Click here to listen. My segment is 22 minutes into the podcast. I know not everybody’s got that kinda time, so I’ll see about getting a transcript. But, in the meantime, here are a few of my talking points.

  • My hope in writing FLAT was (is) to expand the conversation around options post-breast-cancer diagnosis. When I was diagnosed in 2009, I was pressed against cultural norms and assumptions of the importance of breasts and other people’s ideas about “what makes a woman.”
  • The predominant (and patriarchal) assumption is that breasts are paramount to a woman’s sexuality. Therefore, folks go straight from the breast cancer surgeon’s office to the plastic surgery consult without question. Patients are rarely encouraged to think about what they want for themselves versus for their partners and/or so they can pass in public as a woman untouched by cancer.
  • I applaud folks having the choice to reconstruct and the fact that health insurance companies are required to pay for reconstruction post-cancer. But breast cancer patients can’t make a fully informed choice unless they know their options. For example, I saw four different surgeons. Each described various reconstructive scenarios. Going flat was never mentioned.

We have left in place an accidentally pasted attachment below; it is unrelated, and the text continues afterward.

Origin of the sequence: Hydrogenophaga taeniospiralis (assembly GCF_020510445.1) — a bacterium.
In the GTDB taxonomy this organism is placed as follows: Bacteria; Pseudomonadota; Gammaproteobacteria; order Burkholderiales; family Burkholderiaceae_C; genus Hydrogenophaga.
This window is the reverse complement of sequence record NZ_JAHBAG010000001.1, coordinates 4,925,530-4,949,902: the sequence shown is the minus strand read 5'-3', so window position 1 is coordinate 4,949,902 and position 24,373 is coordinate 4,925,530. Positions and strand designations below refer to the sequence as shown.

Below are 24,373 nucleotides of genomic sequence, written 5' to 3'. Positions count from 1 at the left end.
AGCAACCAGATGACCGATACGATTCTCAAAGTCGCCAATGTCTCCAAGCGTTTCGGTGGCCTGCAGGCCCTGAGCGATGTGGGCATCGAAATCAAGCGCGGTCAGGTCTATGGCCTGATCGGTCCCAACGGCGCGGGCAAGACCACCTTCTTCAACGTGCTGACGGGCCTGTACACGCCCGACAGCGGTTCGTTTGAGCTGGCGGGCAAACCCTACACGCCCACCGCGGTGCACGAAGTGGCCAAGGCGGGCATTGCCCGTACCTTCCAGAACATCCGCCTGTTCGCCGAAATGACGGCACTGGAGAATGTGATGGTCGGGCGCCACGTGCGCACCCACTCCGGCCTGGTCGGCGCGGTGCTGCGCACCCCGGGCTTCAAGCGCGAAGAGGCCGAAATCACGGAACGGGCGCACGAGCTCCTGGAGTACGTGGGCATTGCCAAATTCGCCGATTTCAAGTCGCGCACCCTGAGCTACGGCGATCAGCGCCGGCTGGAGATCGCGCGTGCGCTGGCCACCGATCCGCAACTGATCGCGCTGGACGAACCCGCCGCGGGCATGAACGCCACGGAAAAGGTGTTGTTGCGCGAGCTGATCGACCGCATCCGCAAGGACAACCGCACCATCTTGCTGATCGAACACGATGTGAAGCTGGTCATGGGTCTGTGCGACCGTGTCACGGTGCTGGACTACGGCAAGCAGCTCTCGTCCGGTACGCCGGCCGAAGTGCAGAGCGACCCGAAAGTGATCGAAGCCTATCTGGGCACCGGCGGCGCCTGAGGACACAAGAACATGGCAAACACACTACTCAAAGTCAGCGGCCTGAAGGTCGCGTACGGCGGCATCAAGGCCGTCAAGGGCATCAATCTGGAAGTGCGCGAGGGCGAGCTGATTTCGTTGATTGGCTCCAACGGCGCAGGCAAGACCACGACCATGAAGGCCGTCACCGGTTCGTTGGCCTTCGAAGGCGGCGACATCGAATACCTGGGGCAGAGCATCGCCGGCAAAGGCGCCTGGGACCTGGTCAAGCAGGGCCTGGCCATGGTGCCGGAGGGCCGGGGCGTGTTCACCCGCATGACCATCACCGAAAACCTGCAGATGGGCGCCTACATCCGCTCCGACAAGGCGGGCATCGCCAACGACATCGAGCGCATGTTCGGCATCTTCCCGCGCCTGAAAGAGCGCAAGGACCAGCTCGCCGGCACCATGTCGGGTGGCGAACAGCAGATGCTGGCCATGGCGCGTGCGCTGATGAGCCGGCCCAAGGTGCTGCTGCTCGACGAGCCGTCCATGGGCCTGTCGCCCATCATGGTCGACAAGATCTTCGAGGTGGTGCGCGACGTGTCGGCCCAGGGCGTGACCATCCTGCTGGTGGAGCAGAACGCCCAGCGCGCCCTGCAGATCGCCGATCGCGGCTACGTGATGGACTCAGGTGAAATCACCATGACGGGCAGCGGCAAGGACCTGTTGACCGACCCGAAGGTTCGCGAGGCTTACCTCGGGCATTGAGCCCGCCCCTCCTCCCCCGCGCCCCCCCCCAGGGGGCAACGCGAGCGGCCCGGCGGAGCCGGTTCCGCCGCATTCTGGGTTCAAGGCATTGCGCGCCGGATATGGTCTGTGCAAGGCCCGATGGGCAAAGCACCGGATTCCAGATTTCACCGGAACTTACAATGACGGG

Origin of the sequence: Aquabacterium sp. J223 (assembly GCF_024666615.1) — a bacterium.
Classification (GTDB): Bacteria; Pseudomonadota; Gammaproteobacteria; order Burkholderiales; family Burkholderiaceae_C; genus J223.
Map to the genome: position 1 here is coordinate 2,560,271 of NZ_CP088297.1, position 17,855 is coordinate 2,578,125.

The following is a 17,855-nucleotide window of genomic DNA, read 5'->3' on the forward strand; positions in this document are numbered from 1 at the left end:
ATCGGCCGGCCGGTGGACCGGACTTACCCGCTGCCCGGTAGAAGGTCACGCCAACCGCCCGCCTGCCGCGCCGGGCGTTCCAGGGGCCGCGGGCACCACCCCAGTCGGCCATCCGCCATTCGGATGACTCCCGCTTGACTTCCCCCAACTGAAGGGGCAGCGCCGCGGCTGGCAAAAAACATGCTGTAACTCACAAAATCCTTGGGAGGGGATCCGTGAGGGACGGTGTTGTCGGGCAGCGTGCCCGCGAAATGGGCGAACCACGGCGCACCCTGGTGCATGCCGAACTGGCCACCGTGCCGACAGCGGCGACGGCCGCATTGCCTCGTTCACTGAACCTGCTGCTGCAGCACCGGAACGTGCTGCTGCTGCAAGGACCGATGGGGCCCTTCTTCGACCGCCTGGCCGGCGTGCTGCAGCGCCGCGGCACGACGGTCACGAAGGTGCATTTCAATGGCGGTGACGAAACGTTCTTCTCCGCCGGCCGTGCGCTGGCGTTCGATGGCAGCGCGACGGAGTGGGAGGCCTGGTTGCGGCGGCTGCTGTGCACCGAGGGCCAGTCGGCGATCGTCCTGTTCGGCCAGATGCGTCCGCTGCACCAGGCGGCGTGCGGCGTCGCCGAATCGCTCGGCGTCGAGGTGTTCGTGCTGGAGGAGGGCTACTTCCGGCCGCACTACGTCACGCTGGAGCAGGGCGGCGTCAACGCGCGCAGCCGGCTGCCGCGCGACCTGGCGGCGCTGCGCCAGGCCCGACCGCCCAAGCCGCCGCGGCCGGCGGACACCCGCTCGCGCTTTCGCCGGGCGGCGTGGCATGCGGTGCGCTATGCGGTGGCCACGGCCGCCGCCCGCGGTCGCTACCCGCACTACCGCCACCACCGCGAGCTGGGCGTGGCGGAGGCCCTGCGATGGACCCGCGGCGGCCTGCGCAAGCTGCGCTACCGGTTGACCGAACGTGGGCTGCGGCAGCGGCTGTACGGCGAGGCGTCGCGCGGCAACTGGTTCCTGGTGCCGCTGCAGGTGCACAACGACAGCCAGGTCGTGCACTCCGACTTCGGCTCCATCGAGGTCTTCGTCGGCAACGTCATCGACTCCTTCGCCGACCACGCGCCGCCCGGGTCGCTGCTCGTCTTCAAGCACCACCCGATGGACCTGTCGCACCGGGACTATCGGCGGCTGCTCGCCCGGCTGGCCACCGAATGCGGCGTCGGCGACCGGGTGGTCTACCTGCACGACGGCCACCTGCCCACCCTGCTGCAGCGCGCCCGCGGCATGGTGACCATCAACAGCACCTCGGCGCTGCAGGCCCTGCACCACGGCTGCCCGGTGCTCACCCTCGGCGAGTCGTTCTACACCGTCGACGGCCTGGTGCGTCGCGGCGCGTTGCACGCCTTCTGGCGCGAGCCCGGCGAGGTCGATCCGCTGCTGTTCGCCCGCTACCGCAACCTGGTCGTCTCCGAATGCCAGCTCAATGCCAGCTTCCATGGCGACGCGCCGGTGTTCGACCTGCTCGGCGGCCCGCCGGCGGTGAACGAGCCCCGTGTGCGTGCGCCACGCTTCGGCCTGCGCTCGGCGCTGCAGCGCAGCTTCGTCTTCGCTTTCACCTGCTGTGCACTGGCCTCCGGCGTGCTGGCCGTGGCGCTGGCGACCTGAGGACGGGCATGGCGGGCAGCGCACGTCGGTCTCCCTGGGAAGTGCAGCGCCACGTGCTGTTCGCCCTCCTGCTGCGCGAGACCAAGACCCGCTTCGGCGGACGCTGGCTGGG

• Also never mentioned by the four surgeons were the risks of reconstruction, such as the high rates of complications and infections. Even under the best circumstances, most implants must be replaced every 8 to 10 years. A breast cancer patient who chooses implants as part of her reconstruction consigns herself to a lifetime of maintenance. This is no small thing.
  • Almost 40 percent of women in the United States who undergo mastectomy for breast cancer do NOT reconstruct, according to a 2014 study published in the Journal of Clinical Oncology. That’s 4 in 10 women. Other studies suggest the number is even greater. Yet, when we see representations of breast cancer survivors in the media they ALWAYS have breasts. Where are the 40 percent? Why are they invisible?